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Extravagantly chivalrous and romantic, impractical, impulsive and unpredictable.


Those of us, who do not remember Alonso Quijano, remember Don Quixote de le Mancha, the name Quijano took upon his decision to leave for his adventure seeking quest. Quixote is a retired man, whose rational is mostly in place; however, when it comes to chivalric romances (which he abundantly reads) Quixote loses his common sense and turns each and every fabrication into a shining gem of truth. A simple inn is a castle to Quixote, the innkeeper is the castle’s lord; windmills are dangerous giants and a neighboring farm girl who isn’t aware of his name- is designated to be his ‘lady love’.

This is Don Quixote- a harmless man whose connection to reality is, at best, loose.

This great adjective, dated back to 1791, stems from the eternal character by Cervantes, first published in 1605.

Why this word?

Being a fanatic reader, words coined following great classical works are my personal gems. On many occasions there is just too much to be said of a person, a too long adjectival list; in these cases, using characters whose nature is spread throughout hundreds of pages- is exactly what we need.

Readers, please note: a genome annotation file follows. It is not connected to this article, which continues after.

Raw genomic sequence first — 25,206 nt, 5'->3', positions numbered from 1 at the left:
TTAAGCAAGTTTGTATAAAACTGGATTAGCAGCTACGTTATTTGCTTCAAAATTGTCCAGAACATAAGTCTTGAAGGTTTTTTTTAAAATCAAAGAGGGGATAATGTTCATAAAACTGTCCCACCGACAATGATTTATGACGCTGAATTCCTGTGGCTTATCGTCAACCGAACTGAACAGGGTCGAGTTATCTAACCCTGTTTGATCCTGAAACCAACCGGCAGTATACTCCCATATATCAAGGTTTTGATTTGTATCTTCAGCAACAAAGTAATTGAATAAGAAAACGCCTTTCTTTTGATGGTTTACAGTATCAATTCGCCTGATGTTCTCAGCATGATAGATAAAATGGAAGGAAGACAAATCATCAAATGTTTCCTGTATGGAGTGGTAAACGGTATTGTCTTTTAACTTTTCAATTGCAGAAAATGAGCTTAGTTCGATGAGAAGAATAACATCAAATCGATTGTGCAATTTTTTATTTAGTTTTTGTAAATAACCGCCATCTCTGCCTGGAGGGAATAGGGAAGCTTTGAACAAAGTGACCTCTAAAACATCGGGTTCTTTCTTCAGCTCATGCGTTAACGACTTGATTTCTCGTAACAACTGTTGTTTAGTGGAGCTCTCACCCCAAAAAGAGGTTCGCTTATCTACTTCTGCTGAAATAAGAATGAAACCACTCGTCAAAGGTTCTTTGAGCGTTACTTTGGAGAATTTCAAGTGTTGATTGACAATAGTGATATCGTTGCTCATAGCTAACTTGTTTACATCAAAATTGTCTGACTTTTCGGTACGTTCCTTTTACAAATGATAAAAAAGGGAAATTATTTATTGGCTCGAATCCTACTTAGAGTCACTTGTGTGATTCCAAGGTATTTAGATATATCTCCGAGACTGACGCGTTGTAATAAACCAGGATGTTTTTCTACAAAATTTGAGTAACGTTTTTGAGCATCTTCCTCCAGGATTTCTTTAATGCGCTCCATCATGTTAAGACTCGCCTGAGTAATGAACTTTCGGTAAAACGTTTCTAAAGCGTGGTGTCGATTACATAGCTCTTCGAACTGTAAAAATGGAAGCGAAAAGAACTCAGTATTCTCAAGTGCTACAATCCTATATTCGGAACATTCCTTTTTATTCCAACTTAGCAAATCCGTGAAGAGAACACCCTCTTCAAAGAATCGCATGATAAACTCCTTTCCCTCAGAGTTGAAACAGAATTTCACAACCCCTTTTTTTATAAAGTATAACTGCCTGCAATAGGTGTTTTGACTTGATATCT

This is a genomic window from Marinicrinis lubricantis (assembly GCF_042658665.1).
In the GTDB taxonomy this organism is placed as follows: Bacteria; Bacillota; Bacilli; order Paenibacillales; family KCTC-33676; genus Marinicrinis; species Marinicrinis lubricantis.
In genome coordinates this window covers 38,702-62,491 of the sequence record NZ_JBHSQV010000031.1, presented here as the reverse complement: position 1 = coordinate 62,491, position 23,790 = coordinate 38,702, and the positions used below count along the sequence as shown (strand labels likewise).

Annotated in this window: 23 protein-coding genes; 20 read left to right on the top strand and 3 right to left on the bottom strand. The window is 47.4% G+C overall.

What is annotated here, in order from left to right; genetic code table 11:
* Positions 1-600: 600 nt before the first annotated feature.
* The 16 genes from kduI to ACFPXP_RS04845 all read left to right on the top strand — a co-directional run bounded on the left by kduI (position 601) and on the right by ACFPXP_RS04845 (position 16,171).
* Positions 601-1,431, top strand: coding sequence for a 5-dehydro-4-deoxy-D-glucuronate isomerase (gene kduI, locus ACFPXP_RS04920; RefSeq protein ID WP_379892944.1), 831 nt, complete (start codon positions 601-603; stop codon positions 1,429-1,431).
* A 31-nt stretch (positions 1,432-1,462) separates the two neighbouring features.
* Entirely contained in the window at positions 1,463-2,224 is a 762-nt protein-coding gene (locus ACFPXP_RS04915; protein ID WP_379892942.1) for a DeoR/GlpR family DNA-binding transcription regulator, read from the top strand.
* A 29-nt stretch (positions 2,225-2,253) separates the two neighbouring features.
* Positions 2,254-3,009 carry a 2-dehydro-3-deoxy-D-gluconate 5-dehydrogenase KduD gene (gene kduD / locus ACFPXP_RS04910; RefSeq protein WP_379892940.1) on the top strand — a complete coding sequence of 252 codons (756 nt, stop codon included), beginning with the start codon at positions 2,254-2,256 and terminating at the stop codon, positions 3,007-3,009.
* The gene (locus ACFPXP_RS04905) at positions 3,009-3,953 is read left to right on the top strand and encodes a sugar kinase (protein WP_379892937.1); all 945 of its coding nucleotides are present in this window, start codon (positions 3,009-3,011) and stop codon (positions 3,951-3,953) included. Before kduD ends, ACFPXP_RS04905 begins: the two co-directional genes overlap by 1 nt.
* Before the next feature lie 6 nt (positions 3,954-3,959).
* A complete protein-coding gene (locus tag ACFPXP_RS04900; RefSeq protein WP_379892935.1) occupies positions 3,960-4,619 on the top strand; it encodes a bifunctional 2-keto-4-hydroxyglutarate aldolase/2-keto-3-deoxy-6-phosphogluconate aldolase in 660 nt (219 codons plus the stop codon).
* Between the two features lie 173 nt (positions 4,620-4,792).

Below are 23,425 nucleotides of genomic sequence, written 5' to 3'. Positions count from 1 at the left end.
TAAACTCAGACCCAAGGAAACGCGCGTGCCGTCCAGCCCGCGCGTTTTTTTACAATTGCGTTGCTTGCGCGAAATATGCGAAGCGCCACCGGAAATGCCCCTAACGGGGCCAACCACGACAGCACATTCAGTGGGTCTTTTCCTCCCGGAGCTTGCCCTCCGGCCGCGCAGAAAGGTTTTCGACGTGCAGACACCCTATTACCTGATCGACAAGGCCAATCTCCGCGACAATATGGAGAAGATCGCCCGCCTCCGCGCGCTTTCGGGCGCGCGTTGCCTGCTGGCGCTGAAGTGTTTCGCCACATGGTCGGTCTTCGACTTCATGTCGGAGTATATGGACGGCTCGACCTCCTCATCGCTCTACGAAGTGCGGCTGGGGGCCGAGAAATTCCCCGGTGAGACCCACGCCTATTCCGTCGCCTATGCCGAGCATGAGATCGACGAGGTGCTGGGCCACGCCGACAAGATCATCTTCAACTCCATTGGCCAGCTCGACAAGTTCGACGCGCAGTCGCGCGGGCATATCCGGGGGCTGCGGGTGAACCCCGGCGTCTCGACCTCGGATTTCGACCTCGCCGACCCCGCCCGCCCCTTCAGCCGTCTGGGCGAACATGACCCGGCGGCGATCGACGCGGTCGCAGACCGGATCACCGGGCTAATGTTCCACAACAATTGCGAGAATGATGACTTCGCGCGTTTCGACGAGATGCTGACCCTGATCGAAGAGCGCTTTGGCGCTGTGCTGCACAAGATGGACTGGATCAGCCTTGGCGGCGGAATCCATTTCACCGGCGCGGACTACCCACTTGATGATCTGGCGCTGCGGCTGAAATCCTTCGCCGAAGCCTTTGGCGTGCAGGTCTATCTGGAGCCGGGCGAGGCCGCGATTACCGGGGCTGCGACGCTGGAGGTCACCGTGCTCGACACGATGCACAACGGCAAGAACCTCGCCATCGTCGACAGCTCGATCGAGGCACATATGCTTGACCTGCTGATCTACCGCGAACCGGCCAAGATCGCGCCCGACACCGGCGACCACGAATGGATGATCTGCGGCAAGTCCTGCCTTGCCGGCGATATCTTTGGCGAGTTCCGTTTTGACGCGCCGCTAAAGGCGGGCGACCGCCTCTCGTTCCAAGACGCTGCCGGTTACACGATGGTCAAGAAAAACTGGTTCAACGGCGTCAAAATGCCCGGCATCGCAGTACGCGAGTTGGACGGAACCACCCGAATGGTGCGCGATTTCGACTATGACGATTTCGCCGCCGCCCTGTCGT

You must know a person who has a crazy story, every day. People who say “I was almost killed by a huge tiger!” after being playfully jumped by a domestic kitten or “that is it; I see the white light at the end of the tunnel” when their fever is slightly over the norm. These people are not liars, they just have a tendency to romanticize every thought they have.

Let’s admit it- we are all being quixotic every now and then.

How to use quixotic?

This is just another adjective. I wouldn’t use it to describe sayings, works or people who are intentionally romanticized but rather to describe those who believe their exaggerations to be the absolute truth, those who would say “maybe it really was a kitten, but I swear it was as big as a dog!”

“Everything David says is quixotic; you can’t really believe a word”

“Dana has a quixotic tendency; she means no harm but you should deduce at least 30% of everything she says if you want to get to the truth…”


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Written by Victoria Sheinkin

Victoria Sheinkin is a writer, content editor, translator and chief editor for Speaking three and a half languages, she holds two BAs from the Tel Aviv university- Communication and jounalism, English literature and linguistics.


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